In terms of the push factor that is pushing people out of Bhutan, the former President of the ABPI, Tshewang Rinzin, said, “To be very honest, it is the bureaucracy, the hierarchy and the huge gap between the boss and the subordinates. In Bhutan, a CEO would be making Nu 300,000 a month, but a young graduate will make around Nu 20,000 and a sweeper in the same company will be making Nu 9,000 per month, but they have to eat the same food. The office working environment is very hierarchal and formal to the point there is almost a social stigma between the boss and subordinates.”
He said ministers and directors in Bhutan come in chauffer driven vehicles, and have to sit on the top, but in Australia even senior heads come in a bicycle and no one is bothered.
He said while the cultural aspect of respect in Bhutan is important, it can also get suffocating as there is so much gap between a minister and others, and the ministers become unreachable once they get the post.
He said in terms of young people, they are not even scolded by their parent at home and they enter a work place where they are scolded or shouted at, and so they leave.
Tshewang said in Australia everyone in office does their own work in a professional manner, but after work even the director and subordinates are on a first name basis, and the term ‘Sir’ is not even used. He said they even hang out together and go for a drink and are like friends.
He said in Bhutan, he would have to go for receptions for important officials and sometimes waste half a day for the sake of protocol, and this made him wonder what is happening.
Tshewang said in Bhutan there needs to be improvement in terms of the rules and service delivery.
“If we go to the hospital, we have to wait in line and that is the story for service delivery everywhere. There needs to be efficacy in service delivery as things are very bureaucratic,” he said.
He said even in Australia, when he was the Perth Association President, he would try and relax on formal occasions in things like marchang, zaling and other formal protocol, but there would those with hardcore cultural backgrounds who who put pressure on him to conform to his position and be very formal.
Tshewang said similarly in Bhutan, when a person becomes a minister, he may intend to be very democratic and reachable, but he would soon be convinced by the people around him who would encourage Lyonpo to follow the hierarchical order.
He said some people, themselves, would disapprove of a Lyonpo trying to be less hierarchical and so the Lyonpo to fit in would follow the system that makes him inaccessible to ordinary people.
Another push factor that Tshewang mentioned is that he said the private sector in Bhutan is not being allowed to grow, and the government is getting into everything that the private sector does.
He said a major challenge for the private sector or even citizens in Bhutan is access to finance.
He said, by contrast in Australia, a Bhutanese landing in Australia will have a very high credit score as he or she would not have any history of unpaid debts or bills. He said people can buy phones laptops, cars, homes, etc., on loan with no collateral and it would all depend on one’s credit score.
He said the only care one needs to do to maintain this high score is to pay one’s bills on time which is related to the score.
In Bhutan, however, almost every loan requires heavy collateral and people in Bhutan cannot get loans to buy a flat or home without collateral, but this is not so in Australia.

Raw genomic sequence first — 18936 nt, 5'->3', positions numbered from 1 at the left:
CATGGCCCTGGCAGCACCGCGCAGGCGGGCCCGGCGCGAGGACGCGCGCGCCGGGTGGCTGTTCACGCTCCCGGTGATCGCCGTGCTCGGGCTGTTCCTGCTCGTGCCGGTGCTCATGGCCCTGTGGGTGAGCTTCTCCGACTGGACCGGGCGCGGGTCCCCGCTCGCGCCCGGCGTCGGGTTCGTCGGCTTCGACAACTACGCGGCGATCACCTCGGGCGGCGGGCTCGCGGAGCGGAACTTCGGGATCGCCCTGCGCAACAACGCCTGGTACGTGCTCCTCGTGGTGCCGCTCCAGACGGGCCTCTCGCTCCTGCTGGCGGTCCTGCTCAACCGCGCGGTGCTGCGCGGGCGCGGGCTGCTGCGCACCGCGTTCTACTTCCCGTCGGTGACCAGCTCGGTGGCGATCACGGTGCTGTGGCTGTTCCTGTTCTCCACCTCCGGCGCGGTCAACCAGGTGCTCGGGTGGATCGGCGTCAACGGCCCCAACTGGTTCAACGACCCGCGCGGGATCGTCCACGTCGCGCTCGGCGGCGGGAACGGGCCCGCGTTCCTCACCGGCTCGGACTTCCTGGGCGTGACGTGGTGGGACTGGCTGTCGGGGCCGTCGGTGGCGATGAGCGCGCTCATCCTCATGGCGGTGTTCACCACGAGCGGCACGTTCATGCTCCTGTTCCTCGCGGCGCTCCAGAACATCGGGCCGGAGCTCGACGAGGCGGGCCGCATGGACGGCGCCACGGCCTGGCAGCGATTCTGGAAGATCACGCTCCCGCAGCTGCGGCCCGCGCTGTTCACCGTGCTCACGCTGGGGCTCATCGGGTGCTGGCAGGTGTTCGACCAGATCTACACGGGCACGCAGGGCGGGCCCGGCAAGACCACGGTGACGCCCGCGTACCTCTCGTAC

In terms of the pull factor, Tshewang Rinzin, said in his personal opinion Perth is one of the strongest economies in Western Australia, and was so even during the pandemic phase.
He said even in terms of the thousands of Bhutanese coming, there it is a very small percentage of the Australian population of 26 million people.
He said economically too, the people coming there are very active as they are either young or middle aged professionals, as older people nearing retirement in their 50s are not in a position to come. He said this is worrisome for Bhutan, as in every economy the productive age group is the engine for the economy.
A former journalist based in Canberra, who did not want to be named, said the growth of educational consultancies have played a major role, with these consultancies even coming as sponsors on widely watched musical shows on Bhutan. She said these consultancies get a commission from the Universities in Australia for getting in Bhutanese students.
Tshewang Rinzin said that more Bhutanese are coming to Australia due to the more than 10,000 Bhutanese there all acting as free consultancies themselves encouraging and helping relatives and friends to come there.
He said the rush for Australia picked up from 2016 onwards, and it is better compared to the past as there are more Bhutanese to help each other and a sense of community.
He said people coming to Australia would usually have some family member, like a sibling or cousin, to accommodate and help them initially.
He said there are a lot more job opportunities too, and someone will usually help you to get familiar with the place and work place.
Another major pull factor is that the earlier restriction of work hours per week for students’ visas was lifted during the pandemic time.
A Master’s Degree course in Australia is not like in South Asia of 9 to 3 classes, but there are just two days of classes in a week of a few hours each, and most of the course work is via assignments. This frees up the students to work.
Most Bhutanese, in the beginning, start with house keeping and cleaning jobs, delivery services or do small courses and enter the field of giving care to the old and disabled.
Giving his own example, Tshewang said he resigned from his post as the Head of Operations and Maintenance of BPC in 2017 to join the private sector. He also applied for Permanent Residency in Australia online, which he got due to his engineering background, and then moved to Australia in 2018 where he started with blue collar jobs and currently holds a white collar job.
He said his time in Australia over the last five years has changed him for the better, as he is now much more confident and can speak up in public, and he is exposed to working in an international setup and is exposed to a multi-cultural society.